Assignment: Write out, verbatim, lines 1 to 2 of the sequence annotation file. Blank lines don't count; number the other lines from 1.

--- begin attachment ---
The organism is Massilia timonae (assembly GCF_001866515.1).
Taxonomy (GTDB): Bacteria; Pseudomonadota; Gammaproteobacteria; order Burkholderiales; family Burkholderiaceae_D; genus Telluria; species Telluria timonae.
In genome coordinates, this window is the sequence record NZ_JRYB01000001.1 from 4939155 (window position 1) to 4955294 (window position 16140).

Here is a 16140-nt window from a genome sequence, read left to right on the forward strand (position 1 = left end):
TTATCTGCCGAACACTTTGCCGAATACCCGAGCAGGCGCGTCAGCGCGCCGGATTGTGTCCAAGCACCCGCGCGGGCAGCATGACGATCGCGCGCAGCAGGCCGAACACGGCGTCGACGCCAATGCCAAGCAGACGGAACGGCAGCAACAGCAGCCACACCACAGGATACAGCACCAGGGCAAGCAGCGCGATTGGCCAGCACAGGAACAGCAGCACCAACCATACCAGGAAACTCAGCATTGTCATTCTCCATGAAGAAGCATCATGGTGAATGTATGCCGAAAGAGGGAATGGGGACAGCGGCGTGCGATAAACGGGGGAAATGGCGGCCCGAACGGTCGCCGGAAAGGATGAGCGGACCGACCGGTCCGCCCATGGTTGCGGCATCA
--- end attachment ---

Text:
The organism is Massilia timonae (assembly GCF_001866515.1).
Taxonomy (GTDB): Bacteria; Pseudomonadota; Gammaproteobacteria; order Burkholderiales; family Burkholderiaceae_D; genus Telluria; species Telluria timonae.